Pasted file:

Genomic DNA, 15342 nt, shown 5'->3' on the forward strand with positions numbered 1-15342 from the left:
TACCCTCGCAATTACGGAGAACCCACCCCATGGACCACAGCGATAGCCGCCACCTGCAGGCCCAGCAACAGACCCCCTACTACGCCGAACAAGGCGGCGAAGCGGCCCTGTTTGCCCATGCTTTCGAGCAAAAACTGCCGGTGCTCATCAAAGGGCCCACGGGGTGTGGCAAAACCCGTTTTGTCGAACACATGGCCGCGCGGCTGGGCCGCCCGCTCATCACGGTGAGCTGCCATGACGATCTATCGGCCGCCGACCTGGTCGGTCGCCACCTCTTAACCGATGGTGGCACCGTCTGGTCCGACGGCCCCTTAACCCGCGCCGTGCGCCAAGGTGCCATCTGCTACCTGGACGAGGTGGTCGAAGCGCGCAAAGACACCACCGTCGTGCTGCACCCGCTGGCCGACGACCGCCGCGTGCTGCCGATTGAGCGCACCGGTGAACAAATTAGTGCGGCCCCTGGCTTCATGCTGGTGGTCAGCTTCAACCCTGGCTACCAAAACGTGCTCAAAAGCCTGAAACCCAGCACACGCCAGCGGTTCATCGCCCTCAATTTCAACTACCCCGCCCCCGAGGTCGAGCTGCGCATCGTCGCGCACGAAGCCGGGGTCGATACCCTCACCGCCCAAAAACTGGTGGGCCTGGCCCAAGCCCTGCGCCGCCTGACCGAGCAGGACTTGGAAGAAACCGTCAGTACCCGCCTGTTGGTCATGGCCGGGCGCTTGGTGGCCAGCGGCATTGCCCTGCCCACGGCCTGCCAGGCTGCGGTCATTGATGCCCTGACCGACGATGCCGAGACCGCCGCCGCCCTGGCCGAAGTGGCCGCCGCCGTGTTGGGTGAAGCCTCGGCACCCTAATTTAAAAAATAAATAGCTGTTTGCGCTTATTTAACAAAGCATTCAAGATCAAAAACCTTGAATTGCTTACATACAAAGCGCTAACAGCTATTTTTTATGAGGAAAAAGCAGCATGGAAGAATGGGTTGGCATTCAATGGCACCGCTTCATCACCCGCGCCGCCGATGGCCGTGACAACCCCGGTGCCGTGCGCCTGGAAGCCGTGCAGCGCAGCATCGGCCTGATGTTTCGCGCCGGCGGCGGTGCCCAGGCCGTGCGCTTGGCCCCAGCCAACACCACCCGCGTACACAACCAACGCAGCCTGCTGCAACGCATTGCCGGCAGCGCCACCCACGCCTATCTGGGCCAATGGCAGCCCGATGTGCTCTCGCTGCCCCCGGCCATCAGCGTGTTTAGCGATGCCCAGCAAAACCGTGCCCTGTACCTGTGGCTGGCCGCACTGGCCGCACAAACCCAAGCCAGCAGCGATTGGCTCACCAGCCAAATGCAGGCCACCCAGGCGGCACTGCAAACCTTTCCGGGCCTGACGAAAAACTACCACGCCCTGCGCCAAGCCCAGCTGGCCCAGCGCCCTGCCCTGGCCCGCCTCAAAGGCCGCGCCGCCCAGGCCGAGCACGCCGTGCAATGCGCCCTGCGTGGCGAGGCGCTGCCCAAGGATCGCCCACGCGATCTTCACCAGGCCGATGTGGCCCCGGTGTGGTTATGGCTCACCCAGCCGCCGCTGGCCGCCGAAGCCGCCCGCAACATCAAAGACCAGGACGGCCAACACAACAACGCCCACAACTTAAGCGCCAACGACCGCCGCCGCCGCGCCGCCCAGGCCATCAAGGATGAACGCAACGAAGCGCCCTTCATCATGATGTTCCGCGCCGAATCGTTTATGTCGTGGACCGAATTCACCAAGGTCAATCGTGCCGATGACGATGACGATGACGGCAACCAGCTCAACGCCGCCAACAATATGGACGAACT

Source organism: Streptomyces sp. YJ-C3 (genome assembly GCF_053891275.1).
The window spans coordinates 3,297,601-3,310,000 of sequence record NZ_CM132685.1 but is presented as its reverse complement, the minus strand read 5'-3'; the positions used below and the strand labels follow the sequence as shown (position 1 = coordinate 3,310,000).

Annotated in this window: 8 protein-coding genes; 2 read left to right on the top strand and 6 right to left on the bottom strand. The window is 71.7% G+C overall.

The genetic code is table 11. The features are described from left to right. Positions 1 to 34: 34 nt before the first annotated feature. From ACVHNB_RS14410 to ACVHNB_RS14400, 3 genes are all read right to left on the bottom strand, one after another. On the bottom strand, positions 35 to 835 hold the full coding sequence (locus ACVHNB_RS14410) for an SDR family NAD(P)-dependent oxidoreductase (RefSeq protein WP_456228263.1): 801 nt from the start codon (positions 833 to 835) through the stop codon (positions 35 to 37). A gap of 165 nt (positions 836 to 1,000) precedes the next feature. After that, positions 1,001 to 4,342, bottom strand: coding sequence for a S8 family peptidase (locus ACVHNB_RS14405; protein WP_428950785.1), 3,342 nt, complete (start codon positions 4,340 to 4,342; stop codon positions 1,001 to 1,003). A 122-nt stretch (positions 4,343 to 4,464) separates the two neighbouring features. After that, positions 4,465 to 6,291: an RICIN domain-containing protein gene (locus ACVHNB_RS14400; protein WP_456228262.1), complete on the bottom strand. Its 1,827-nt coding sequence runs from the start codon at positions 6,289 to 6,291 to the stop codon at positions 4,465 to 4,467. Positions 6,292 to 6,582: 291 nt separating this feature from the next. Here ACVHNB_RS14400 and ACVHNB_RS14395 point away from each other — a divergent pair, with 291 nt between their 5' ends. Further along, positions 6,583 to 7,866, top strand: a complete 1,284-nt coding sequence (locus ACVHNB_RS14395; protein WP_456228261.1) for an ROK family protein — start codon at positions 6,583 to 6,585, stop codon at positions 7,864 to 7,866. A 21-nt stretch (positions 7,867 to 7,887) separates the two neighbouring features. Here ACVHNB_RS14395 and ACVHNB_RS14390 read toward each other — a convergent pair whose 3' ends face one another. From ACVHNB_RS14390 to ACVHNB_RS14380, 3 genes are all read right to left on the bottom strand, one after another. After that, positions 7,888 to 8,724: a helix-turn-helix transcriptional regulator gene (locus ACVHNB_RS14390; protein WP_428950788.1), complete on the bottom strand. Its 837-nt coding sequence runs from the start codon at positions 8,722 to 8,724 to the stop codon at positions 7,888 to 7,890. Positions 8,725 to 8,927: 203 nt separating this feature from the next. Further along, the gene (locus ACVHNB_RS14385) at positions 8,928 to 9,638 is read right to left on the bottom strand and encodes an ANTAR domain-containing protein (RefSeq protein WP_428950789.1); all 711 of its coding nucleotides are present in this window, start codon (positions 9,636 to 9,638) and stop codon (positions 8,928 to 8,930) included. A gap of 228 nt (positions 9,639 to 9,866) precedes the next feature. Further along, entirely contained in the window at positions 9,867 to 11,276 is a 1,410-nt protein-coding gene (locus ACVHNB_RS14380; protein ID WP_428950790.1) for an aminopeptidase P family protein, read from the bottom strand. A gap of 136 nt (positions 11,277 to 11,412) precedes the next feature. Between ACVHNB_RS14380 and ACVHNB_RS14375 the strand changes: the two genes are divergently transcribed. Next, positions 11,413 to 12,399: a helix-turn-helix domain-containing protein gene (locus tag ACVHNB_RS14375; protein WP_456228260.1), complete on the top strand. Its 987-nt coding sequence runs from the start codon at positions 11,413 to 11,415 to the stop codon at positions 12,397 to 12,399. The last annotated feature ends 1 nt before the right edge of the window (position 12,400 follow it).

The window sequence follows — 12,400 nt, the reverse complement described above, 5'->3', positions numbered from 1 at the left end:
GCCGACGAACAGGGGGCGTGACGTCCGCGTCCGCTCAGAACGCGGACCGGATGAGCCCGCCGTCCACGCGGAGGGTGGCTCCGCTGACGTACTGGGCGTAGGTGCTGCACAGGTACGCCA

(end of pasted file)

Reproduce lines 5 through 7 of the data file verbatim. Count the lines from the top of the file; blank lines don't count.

Annotated in this window: 8 protein-coding genes; 2 read left to right on the top strand and 6 right to left on the bottom strand. The window is 71.7% G+C overall.

The genetic code is table 11. The features are described from left to right. Positions 1 to 34: 34 nt before the first annotated feature. From ACVHNB_RS14410 to ACVHNB_RS14400, 3 genes are all read right to left on the bottom strand, one after another. On the bottom strand, positions 35 to 835 hold the full coding sequence (locus ACVHNB_RS14410) for an SDR family NAD(P)-dependent oxidoreductase (RefSeq protein WP_456228263.1): 801 nt from the start codon (positions 833 to 835) through the stop codon (positions 35 to 37). A gap of 165 nt (positions 836 to 1,000) precedes the next feature. After that, positions 1,001 to 4,342, bottom strand: coding sequence for a S8 family peptidase (locus ACVHNB_RS14405; protein WP_428950785.1), 3,342 nt, complete (start codon positions 4,340 to 4,342; stop codon positions 1,001 to 1,003). A 122-nt stretch (positions 4,343 to 4,464) separates the two neighbouring features. After that, positions 4,465 to 6,291: an RICIN domain-containing protein gene (locus ACVHNB_RS14400; protein WP_456228262.1), complete on the bottom strand. Its 1,827-nt coding sequence runs from the start codon at positions 6,289 to 6,291 to the stop codon at positions 4,465 to 4,467. Positions 6,292 to 6,582: 291 nt separating this feature from the next. Here ACVHNB_RS14400 and ACVHNB_RS14395 point away from each other — a divergent pair, with 291 nt between their 5' ends. Further along, positions 6,583 to 7,866, top strand: a complete 1,284-nt coding sequence (locus ACVHNB_RS14395; protein WP_456228261.1) for an ROK family protein — start codon at positions 6,583 to 6,585, stop codon at positions 7,864 to 7,866. A 21-nt stretch (positions 7,867 to 7,887) separates the two neighbouring features. Here ACVHNB_RS14395 and ACVHNB_RS14390 read toward each other — a convergent pair whose 3' ends face one another. From ACVHNB_RS14390 to ACVHNB_RS14380, 3 genes are all read right to left on the bottom strand, one after another. After that, positions 7,888 to 8,724: a helix-turn-helix transcriptional regulator gene (locus ACVHNB_RS14390; protein WP_428950788.1), complete on the bottom strand. Its 837-nt coding sequence runs from the start codon at positions 8,722 to 8,724 to the stop codon at positions 7,888 to 7,890. Positions 8,725 to 8,927: 203 nt separating this feature from the next. Further along, the gene (locus ACVHNB_RS14385) at positions 8,928 to 9,638 is read right to left on the bottom strand and encodes an ANTAR domain-containing protein (RefSeq protein WP_428950789.1); all 711 of its coding nucleotides are present in this window, start codon (positions 9,636 to 9,638) and stop codon (positions 8,928 to 8,930) included. A gap of 228 nt (positions 9,639 to 9,866) precedes the next feature. Further along, entirely contained in the window at positions 9,867 to 11,276 is a 1,410-nt protein-coding gene (locus ACVHNB_RS14380; protein ID WP_428950790.1) for an aminopeptidase P family protein, read from the bottom strand. A gap of 136 nt (positions 11,277 to 11,412) precedes the next feature. Between ACVHNB_RS14380 and ACVHNB_RS14375 the strand changes: the two genes are divergently transcribed. Next, positions 11,413 to 12,399: a helix-turn-helix domain-containing protein gene (locus tag ACVHNB_RS14375; protein WP_456228260.1), complete on the top strand. Its 987-nt coding sequence runs from the start codon at positions 11,413 to 11,415 to the stop codon at positions 12,397 to 12,399. The last annotated feature ends 1 nt before the right edge of the window (position 12,400 follow it).

The window sequence follows — 12,400 nt, the reverse complement described above, 5'->3', positions numbered from 1 at the left end: